When filling out a job application it is therefore important to read the question carefully as to what is being requested. If you were originally arrested on the underage drinking charge and the question asks if you have ever been arrested you will have to state in the affirmative. Conversely, if you were not arrested and asked if you have ever been arrested or convicted of a criminal offense, you would be able to respond in the negative.
Expungement in Indiana is a limited means of relief that allows for a criminal record including an arrest record and charge to be destroyed if a case was dismissed in certain situations for one with no prior arrest record. As it presently stands Indiana criminal law does not allow for an expungement of an arrest record where the dismissal is the result of a deferral agreement absent other factors.See question
I was 17 years old & got arrested for shoplifiting & i did the diversion program & pay a fee to the state but i never went to court!
Nationwide as a general rule shoplifting as a misdemeanor offense that was eligible for a diversion or sometimes called a "deferral" agreement is not considered as serious as a Theft prosecution. Whereas a Theft is in most states a felony offense, shoplifting charges are usually considered misdemeanors and eligible for the type of agreement you obtained provided no previous encounters with the law.
This type of agreement as mentioned is most valuable because it usually allows someone with no record the ability to not have to go to court and eventualy get a case dismissed. The fact that you were arrested and charged in Arizona may be accessible to Arizona authorities or law enforcement elsewhere in the future if arrested again. However, the fact that a case can be legally stated to have been dismissed is certainly most helpful toward career goals and signifies a legal recognition that you are worthy of a second chance based upon this one shoplifting error.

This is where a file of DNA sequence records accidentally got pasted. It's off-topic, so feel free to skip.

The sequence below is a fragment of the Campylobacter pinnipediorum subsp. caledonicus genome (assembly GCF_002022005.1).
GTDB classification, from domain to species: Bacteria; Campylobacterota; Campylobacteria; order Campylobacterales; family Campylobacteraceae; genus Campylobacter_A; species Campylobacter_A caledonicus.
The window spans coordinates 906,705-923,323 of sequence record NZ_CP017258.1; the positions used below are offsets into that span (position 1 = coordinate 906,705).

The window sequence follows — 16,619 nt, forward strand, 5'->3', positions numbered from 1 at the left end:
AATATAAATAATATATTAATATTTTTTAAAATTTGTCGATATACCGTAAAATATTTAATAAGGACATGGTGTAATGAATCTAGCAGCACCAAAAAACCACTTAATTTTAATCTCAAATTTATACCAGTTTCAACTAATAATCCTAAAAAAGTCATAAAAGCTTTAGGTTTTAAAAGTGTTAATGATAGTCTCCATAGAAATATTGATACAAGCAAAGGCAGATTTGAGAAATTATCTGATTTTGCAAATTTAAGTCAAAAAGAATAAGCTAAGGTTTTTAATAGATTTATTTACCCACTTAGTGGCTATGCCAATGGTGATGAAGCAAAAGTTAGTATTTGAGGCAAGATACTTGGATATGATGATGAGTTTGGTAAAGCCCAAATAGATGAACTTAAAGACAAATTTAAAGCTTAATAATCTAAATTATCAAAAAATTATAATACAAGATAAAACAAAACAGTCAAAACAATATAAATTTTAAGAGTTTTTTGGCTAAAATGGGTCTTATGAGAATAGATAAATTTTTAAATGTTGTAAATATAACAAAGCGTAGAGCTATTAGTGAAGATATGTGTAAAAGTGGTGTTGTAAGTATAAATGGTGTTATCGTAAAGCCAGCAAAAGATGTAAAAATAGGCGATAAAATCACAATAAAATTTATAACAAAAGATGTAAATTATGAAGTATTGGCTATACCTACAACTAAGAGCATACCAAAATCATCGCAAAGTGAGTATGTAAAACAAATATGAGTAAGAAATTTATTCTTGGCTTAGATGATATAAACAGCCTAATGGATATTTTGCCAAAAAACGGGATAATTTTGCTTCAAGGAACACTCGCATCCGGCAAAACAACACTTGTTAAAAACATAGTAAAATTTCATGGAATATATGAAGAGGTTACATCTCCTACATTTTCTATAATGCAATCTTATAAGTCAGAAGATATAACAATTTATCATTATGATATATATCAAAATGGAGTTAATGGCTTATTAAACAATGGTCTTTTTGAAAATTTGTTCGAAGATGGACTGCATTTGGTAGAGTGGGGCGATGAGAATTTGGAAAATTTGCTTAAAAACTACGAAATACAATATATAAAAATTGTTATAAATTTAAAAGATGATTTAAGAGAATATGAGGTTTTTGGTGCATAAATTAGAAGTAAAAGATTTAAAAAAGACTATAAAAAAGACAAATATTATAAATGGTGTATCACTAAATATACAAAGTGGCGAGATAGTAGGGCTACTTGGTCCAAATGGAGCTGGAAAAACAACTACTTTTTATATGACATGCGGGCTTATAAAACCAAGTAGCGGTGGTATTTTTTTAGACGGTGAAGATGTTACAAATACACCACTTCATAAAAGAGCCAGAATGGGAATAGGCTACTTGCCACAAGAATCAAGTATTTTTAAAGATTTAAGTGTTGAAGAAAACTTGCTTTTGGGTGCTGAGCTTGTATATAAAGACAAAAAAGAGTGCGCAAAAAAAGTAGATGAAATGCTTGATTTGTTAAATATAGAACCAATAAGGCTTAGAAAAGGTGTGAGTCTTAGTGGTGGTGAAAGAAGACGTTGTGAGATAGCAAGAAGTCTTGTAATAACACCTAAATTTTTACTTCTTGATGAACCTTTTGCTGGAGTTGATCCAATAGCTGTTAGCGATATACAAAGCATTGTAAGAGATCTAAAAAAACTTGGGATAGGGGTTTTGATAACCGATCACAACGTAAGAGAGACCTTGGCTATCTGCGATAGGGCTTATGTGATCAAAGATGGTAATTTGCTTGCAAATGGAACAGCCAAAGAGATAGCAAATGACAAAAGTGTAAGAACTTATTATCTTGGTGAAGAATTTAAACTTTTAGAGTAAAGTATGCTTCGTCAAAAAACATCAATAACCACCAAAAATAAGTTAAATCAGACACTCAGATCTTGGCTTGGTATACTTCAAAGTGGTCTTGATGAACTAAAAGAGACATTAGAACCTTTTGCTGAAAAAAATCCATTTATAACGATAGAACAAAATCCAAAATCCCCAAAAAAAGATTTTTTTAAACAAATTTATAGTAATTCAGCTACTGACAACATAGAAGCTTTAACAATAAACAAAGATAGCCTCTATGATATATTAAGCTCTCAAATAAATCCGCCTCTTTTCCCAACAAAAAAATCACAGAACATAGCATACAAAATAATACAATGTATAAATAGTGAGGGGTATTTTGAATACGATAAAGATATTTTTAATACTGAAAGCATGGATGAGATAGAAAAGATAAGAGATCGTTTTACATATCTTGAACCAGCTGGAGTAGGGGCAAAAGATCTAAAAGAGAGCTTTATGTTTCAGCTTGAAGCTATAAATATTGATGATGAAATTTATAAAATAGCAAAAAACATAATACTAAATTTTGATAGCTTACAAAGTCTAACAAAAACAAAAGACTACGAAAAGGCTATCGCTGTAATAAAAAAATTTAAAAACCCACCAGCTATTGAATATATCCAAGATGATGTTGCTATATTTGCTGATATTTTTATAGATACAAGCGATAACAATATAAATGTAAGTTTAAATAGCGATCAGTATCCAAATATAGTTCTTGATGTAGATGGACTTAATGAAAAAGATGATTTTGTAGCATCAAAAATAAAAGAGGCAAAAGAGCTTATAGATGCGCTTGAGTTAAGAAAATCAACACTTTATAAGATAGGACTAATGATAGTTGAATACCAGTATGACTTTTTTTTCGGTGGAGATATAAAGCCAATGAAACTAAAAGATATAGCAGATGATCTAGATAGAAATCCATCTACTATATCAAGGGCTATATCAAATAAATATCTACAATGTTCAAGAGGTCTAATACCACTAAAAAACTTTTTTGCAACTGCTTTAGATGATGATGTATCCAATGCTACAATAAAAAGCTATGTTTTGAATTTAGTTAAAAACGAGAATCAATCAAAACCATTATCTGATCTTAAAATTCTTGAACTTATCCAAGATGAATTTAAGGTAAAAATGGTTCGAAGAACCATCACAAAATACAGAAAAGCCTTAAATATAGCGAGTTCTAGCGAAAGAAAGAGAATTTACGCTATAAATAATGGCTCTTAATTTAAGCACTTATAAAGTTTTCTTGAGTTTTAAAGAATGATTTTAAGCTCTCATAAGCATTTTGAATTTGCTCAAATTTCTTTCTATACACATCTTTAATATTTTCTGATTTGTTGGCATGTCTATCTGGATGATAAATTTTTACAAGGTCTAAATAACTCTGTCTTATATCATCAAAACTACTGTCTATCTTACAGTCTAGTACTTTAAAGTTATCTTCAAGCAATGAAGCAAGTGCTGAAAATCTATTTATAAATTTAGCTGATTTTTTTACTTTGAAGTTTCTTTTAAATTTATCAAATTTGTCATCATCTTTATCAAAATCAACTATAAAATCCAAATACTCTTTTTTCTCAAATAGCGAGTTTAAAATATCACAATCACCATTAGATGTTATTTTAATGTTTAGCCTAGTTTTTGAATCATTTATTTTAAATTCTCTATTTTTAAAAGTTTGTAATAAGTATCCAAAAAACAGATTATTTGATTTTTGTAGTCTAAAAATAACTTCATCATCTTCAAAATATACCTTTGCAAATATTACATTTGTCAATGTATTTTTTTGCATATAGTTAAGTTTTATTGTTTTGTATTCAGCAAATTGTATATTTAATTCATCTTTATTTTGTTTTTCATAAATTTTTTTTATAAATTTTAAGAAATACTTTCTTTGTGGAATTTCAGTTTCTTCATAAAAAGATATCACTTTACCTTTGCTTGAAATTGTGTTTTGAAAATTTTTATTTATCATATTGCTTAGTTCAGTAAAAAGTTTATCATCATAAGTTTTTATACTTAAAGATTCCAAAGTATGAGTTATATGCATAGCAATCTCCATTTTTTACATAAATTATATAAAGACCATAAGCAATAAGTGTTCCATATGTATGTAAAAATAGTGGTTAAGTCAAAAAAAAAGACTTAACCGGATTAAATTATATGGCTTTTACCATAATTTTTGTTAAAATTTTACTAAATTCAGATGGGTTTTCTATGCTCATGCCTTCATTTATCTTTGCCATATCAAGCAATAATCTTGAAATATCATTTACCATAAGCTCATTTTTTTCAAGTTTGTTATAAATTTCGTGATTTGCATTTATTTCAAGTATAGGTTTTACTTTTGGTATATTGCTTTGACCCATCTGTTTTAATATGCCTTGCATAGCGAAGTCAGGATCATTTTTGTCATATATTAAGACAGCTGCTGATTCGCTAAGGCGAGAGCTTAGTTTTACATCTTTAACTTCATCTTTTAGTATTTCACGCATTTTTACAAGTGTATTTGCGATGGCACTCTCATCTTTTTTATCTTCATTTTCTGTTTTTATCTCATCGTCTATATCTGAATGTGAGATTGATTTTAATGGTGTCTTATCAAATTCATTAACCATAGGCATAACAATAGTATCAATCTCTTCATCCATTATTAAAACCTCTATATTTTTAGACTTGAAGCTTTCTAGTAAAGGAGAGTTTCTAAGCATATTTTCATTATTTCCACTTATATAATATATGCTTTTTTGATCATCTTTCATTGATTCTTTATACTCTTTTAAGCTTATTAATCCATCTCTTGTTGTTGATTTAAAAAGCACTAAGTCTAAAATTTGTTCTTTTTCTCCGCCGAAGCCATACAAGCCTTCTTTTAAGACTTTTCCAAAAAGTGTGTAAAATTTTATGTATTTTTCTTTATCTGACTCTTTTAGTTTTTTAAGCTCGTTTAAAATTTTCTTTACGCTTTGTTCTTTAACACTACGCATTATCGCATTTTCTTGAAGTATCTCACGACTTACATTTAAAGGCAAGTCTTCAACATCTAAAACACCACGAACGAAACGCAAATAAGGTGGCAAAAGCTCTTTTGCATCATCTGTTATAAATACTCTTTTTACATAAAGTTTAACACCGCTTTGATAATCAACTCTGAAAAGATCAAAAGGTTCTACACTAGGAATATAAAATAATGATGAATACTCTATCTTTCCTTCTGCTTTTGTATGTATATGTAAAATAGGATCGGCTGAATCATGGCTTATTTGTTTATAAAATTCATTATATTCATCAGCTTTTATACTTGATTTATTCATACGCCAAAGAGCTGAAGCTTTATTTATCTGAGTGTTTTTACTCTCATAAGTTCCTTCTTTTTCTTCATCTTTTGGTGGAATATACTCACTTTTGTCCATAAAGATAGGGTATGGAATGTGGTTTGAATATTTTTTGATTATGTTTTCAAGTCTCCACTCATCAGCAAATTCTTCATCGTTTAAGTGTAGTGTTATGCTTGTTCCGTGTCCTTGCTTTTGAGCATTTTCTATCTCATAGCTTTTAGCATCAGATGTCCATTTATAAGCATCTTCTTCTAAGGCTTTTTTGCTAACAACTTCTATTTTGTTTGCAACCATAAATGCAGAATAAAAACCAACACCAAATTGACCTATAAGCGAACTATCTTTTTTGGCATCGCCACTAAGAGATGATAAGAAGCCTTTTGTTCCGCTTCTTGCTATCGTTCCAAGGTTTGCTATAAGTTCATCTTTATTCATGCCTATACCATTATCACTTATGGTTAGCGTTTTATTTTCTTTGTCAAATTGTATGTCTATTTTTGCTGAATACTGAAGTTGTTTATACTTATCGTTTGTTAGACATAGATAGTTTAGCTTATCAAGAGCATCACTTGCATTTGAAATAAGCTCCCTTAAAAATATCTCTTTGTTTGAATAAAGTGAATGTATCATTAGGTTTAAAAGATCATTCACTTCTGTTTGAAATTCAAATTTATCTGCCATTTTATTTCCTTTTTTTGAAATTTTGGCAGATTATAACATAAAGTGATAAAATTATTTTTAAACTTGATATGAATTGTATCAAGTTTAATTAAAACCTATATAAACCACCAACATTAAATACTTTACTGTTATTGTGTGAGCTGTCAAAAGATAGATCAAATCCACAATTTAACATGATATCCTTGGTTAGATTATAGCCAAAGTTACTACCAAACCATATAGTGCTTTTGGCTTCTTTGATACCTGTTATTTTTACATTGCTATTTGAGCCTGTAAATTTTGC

As your case was in Arizona I can only provide general answers from a national perspective and am assuming that you are referring to the seriousness of the case that resulted in the deferral. Finally, as you must always tell the truth on employment applications and the like, what effect such a bout with the law will have is always subject to the interpretation and/or company policy of a prospective employer despite the dismissal obtained as a result of such an agreement obtained in Arizona. On this subject I would question a shoplifting attorney in your state as to the possibility of a sealed record as a result of the successful completion of terms and conditions within your case that may be of additional help in presenting the best legal record possible in the coming years for you.See question